At first glance, Eden Dora Goldman looks like any other nine-year-old girl.
But the youngster, daughter of Doncaster Rovers training facilities manager Phil Goldman, struggles every day with the effects of a condition which nearly killed her, making tasks she used to find easy an upsetting challenge.
Eden was hours from death after being struck with encephalitis, an illness which causes inflammation of the brain.
After emergency treatment the schoolgirl pulled through – but the condition left her with a brain injury which has slowed her development.
Mum Petrina said her daughter’s future prospects are uncertain and she felt ‘lost and isolated’ after her child’s ordeal.
Now Petrina, a jewellery saleswoman, and Eden’s dad Phil, have launched the Eden Dora Trust charity.
It aims to raise awareness of encephalitis, and fund research and training for adults who work with children faced with similar problems.
Its patrons including One Direction’s Louis Tomlinson and cricket legend Andrew Flintof. Its first big fundraiser – a family fun day – is on Sunday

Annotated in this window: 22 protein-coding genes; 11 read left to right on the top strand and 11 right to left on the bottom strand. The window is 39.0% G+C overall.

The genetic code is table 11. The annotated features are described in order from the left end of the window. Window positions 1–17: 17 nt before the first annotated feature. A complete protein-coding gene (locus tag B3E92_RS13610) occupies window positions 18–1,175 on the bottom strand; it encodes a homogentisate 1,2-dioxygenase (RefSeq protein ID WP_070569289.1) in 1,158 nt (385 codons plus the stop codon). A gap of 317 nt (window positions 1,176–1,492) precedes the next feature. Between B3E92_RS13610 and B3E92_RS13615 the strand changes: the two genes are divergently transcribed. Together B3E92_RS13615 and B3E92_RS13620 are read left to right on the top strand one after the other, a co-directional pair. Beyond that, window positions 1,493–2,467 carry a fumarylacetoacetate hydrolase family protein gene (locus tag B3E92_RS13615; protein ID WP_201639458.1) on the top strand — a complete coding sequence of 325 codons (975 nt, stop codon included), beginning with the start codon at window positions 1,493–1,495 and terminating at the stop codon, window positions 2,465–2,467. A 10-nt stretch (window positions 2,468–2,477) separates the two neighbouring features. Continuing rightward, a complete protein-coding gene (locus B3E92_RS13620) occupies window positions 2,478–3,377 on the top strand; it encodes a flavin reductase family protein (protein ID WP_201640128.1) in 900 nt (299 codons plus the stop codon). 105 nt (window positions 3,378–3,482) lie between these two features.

“Acquired brain injury is a hidden illness and affects every sufferer differently,” said Petrina.
“She looks ‘normal’, but for Eden the simplest task is a huge challenge. She quickly gets extremely mentally tired. Getting through every single day is a struggle.
“She takes longer to process information, and can’t ride a bike, for example. She used to love art, but has started to shy away from that. She’s starting to feel more and more like a failure.”
Eden developed encephalitis three ago. There are several types of the illness with different causes, but the brain inflammation can be triggered by common viruses.
Petrina said she had kept her daughter off school as she seemed ‘a little bit poorly’. Later that day she suffered a seizure while the pair were lying on the settee watching a film.
She said: “It was just awful. I could see in her eyes just how terrified she was. Then she fell completely unconscious.”
Eden was rushed to hospital and put on specialist medicatio, which saved her life.
She learned to walk and talk again, and it took weeks until she could return home. She still receives therapy.
Petrina said: “I have still got my child, in physical form, but she is different emotionally, physiologically, behaviourally and intellectually.
“I wasn’t prepared for that – I don’t suppose you ever could be.”
“I knew I wanted to raise awareness to help people encountering the same situation.”
The fun day is from midday until 4pm at Far Nova Livery Yard on Shorts Lane, Dore, Sheffield.
Visit www.edendoratrust.org for details.